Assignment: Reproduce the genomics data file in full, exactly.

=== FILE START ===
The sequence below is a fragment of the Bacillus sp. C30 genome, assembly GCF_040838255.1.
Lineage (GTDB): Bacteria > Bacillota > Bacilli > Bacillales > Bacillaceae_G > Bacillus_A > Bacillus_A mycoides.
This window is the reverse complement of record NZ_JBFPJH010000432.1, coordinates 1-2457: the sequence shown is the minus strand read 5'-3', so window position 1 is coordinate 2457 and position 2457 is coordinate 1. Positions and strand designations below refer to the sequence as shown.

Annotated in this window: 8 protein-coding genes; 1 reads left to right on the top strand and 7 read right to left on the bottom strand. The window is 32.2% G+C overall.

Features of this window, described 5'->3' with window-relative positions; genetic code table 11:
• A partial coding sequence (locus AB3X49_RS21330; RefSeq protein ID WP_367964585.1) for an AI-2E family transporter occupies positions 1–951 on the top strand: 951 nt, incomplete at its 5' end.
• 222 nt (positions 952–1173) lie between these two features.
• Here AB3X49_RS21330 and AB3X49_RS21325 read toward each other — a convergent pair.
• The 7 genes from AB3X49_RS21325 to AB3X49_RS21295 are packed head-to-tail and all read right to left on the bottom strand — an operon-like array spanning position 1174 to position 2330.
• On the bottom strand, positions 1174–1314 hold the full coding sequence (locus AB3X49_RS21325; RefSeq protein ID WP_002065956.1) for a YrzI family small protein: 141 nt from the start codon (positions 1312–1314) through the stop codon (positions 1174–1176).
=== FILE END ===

The sequence below is a fragment of the Bacillus sp. C30 genome, assembly GCF_040838255.1.
Lineage (GTDB): Bacteria > Bacillota > Bacilli > Bacillales > Bacillaceae_G > Bacillus_A > Bacillus_A mycoides.
This window is the reverse complement of record NZ_JBFPJH010000432.1, coordinates 1-2457: the sequence shown is the minus strand read 5'-3', so window position 1 is coordinate 2457 and position 2457 is coordinate 1. Positions and strand designations below refer to the sequence as shown.

Annotated in this window: 8 protein-coding genes; 1 reads left to right on the top strand and 7 read right to left on the bottom strand. The window is 32.2% G+C overall.

Features of this window, described 5'->3' with window-relative positions; genetic code table 11:
• A partial coding sequence (locus AB3X49_RS21330; RefSeq protein ID WP_367964585.1) for an AI-2E family transporter occupies positions 1–951 on the top strand: 951 nt, incomplete at its 5' end.
• 222 nt (positions 952–1173) lie between these two features.
• Here AB3X49_RS21330 and AB3X49_RS21325 read toward each other — a convergent pair.
• The 7 genes from AB3X49_RS21325 to AB3X49_RS21295 are packed head-to-tail and all read right to left on the bottom strand — an operon-like array spanning position 1174 to position 2330.
• On the bottom strand, positions 1174–1314 hold the full coding sequence (locus AB3X49_RS21325; RefSeq protein ID WP_002065956.1) for a YrzI family small protein: 141 nt from the start codon (positions 1312–1314) through the stop codon (positions 1174–1176).